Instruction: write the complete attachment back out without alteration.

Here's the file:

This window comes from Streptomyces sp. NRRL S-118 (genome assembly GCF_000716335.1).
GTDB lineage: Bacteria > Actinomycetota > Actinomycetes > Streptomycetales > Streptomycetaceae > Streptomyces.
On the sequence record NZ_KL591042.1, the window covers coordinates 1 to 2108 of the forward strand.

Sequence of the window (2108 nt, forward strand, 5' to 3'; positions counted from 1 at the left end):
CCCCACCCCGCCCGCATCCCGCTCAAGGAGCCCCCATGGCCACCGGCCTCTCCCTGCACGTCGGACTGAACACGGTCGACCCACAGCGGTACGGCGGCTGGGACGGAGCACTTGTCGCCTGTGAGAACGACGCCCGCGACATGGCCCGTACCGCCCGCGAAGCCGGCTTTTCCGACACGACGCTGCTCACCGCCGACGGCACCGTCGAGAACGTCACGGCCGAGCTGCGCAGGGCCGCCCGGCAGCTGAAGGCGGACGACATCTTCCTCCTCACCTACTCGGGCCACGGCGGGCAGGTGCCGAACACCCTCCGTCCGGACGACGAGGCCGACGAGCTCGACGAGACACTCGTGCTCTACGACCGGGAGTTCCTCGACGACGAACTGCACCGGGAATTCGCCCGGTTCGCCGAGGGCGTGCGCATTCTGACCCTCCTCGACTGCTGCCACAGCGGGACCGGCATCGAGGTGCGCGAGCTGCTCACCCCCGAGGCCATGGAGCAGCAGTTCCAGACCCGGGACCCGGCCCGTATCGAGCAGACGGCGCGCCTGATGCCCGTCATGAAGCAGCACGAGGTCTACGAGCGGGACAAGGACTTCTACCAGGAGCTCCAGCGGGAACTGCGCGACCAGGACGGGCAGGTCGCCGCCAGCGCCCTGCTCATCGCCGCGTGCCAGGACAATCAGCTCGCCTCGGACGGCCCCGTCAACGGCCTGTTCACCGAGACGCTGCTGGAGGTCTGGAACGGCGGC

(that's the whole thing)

This window comes from Streptomyces sp. NRRL S-118 (genome assembly GCF_000716335.1).
GTDB lineage: Bacteria > Actinomycetota > Actinomycetes > Streptomycetales > Streptomycetaceae > Streptomyces.
On the sequence record NZ_KL591042.1, the window covers coordinates 1 to 2108 of the forward strand.

Sequence of the window (2108 nt, forward strand, 5' to 3'; positions counted from 1 at the left end):
CCCCACCCCGCCCGCATCCCGCTCAAGGAGCCCCCATGGCCACCGGCCTCTCCCTGCACGTCGGACTGAACACGGTCGACCCACAGCGGTACGGCGGCTGGGACGGAGCACTTGTCGCCTGTGAGAACGACGCCCGCGACATGGCCCGTACCGCCCGCGAAGCCGGCTTTTCCGACACGACGCTGCTCACCGCCGACGGCACCGTCGAGAACGTCACGGCCGAGCTGCGCAGGGCCGCCCGGCAGCTGAAGGCGGACGACATCTTCCTCCTCACCTACTCGGGCCACGGCGGGCAGGTGCCGAACACCCTCCGTCCGGACGACGAGGCCGACGAGCTCGACGAGACACTCGTGCTCTACGACCGGGAGTTCCTCGACGACGAACTGCACCGGGAATTCGCCCGGTTCGCCGAGGGCGTGCGCATTCTGACCCTCCTCGACTGCTGCCACAGCGGGACCGGCATCGAGGTGCGCGAGCTGCTCACCCCCGAGGCCATGGAGCAGCAGTTCCAGACCCGGGACCCGGCCCGTATCGAGCAGACGGCGCGCCTGATGCCCGTCATGAAGCAGCACGAGGTCTACGAGCGGGACAAGGACTTCTACCAGGAGCTCCAGCGGGAACTGCGCGACCAGGACGGGCAGGTCGCCGCCAGCGCCCTGCTCATCGCCGCGTGCCAGGACAATCAGCTCGCCTCGGACGGCCCCGTCAACGGCCTGTTCACCGAGACGCTGCTGGAGGTCTGGAACGGCGGC